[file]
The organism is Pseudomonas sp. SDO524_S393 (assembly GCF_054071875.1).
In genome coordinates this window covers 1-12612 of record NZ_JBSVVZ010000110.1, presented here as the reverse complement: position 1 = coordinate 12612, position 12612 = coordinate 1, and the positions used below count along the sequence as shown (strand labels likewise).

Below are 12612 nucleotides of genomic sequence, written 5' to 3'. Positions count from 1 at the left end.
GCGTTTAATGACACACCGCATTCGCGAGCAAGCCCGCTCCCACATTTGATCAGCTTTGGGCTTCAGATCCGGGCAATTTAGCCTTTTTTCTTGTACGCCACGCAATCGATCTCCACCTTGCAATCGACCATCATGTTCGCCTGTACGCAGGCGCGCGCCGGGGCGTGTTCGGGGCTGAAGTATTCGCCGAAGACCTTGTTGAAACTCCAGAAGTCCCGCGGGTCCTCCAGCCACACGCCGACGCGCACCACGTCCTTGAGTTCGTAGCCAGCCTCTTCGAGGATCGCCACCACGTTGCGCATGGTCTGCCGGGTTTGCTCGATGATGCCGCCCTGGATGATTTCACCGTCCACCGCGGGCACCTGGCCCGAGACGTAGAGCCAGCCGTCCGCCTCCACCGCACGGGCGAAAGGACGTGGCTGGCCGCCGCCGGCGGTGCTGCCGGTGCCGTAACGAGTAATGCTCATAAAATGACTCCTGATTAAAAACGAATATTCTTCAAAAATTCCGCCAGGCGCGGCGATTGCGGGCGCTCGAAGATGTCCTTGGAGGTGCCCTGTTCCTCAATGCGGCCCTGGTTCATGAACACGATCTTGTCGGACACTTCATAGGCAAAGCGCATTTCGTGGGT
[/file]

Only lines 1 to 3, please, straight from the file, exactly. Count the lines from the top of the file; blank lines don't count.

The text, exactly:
The organism is Pseudomonas sp. SDO524_S393 (assembly GCF_054071875.1).
In genome coordinates this window covers 1-12612 of record NZ_JBSVVZ010000110.1, presented here as the reverse complement: position 1 = coordinate 12612, position 12612 = coordinate 1, and the positions used below count along the sequence as shown (strand labels likewise).

Below are 12612 nucleotides of genomic sequence, written 5' to 3'. Positions count from 1 at the left end.